I said two weeks ago that I was going to hold off on writing about China again until the dust settled. It now appears that the dust is never going to settle. Each time the United States seems to be set on a course of action, the president shifts gears and kicks the dust up all over again. Many people have commented on how bad policy chaos and uncertainty are for businesses simply trying to survive in a competitive world, so I won’t go down that particular road except to say I agree with the concern. In my experience representing businesses, what they most value from their government is policy consistency and clear lines. The vast majority of them want to obey the rules, but to do that they need to know what the rules are, and they need to have some confidence that today’s rules will be the same ones they’ll be expected to adhere to next week, next month, and next year. Sadly, we are a long way from that.

China in race to overtake the US in AI warfare


A Chinese-made CH-5 reconnaissance and combat drone and its compatible missiles at the 11th China International Aviation and Aerospace Exhibition in Zhuhai city in south China's Guangdong province on November 2, 2016. Earlier this month Chinese supreme leader Xi Jinping met with senior military scientists as chairman of the all-powerful Central Military Commission. During the meeting, the Chinese leader was photographed at the PLA Academy of Military Sciences shaking hands with Major General Li Deyi, a leading authority on artificial intelligence, or AI, and a key figure in the Chinese military’s effort to overtake the United States in the emerging field of advanced weapons.

Faulty Chinese spy technology may help convict former CIA officer of espionage

Rachel Weiner

The phone the Chinese intelligence operatives gave Kevin Mallory was a specialized spy gadget. If it had worked like it was supposed to, he might be a free man today. The former CIA officer, on trial in Alexandria federal court for espionage, freely told his old colleagues that he had been approached by those spies on social media in February of 2017. He said he had been invited on two trips to China and given a Samsung Galaxy phone with special encryption capabilities. What he didn’t tell his U.S. intelligence contacts, and, according to prosecutors, what he thought they would never learn was that he also traded classified documents to the Chinese agents in exchange for $25,000. Mallory, a 61-year-old from Leesburg, Va., who also served in the Defense Intelligence Agency, State Department and U.S. Army, was arrested last spring. While prosecutors say he was selling secrets, he contends he was trying to expose the Chinese spies. Whatever jurors ultimately decide, the veteran intelligence operative’s trial has offered a glimpse into some of the inner workings of both Chinese espionage and American attempts to counter it.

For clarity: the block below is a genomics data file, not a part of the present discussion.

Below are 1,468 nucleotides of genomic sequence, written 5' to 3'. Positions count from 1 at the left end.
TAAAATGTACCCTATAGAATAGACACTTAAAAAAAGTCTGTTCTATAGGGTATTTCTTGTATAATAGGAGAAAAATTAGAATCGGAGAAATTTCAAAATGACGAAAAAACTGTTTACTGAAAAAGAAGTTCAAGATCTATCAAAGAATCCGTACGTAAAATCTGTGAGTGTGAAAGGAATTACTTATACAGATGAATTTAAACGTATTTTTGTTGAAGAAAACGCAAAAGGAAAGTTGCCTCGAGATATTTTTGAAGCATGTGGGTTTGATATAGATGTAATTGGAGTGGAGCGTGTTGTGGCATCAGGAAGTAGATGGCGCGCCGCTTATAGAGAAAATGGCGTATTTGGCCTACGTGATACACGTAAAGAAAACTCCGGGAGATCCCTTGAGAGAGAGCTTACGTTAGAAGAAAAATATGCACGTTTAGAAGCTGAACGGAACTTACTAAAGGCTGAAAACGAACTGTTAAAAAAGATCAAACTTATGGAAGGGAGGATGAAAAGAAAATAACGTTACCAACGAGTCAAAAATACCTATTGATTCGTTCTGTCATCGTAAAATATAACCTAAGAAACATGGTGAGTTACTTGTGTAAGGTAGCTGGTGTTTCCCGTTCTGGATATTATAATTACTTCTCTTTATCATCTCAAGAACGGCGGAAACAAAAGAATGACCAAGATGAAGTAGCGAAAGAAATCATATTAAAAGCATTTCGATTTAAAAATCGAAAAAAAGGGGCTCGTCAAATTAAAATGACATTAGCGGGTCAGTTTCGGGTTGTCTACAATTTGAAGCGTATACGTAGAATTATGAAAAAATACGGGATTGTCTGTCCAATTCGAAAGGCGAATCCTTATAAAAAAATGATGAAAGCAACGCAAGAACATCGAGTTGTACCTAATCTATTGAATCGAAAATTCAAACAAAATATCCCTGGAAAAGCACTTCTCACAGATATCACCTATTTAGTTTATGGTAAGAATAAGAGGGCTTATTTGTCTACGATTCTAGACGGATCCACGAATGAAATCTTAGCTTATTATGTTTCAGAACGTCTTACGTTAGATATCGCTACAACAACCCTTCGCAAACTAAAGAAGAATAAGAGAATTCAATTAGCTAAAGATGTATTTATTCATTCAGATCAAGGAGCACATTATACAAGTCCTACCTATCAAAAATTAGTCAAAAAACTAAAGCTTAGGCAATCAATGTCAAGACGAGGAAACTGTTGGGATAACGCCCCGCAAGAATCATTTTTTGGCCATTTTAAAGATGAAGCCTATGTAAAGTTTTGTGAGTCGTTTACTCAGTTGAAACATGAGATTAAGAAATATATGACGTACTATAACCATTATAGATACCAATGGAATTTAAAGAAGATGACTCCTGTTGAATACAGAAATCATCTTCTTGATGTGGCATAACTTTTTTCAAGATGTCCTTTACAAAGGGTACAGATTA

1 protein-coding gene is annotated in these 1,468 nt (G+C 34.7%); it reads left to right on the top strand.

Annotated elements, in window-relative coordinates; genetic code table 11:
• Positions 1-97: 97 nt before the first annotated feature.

Moscow updates playbook on making Israel, Iran happy Read more: http://www.al-monitor.com/pulse/originals/2018/06/russia-playbook-making-israel-iran-happy.html#ixzz5HTwI6elq

Maxim A. Suchkov 

Israeli soldiers walk near mobile artillery units in the Israeli-occupied Golan Heights, May 9, 2018. Tensions on Israel's northern border with Syria have heated up as Israel objects to the presence of Iranian forces in southern Syria. Russian and Israeli officials met this week in Moscow to discuss Israel’s concerns over the extent of Iran’s current and future presence in Syria. Israeli Defense Minister Avigdor Liberman and other top Israeli officials met May 31 withRussian Defense Minister Sergei Shoigu. The primary focus of the visit was the situation in Syria and specifically, in Liberman’s words, “the entrenchment of Iran and its proxies” there.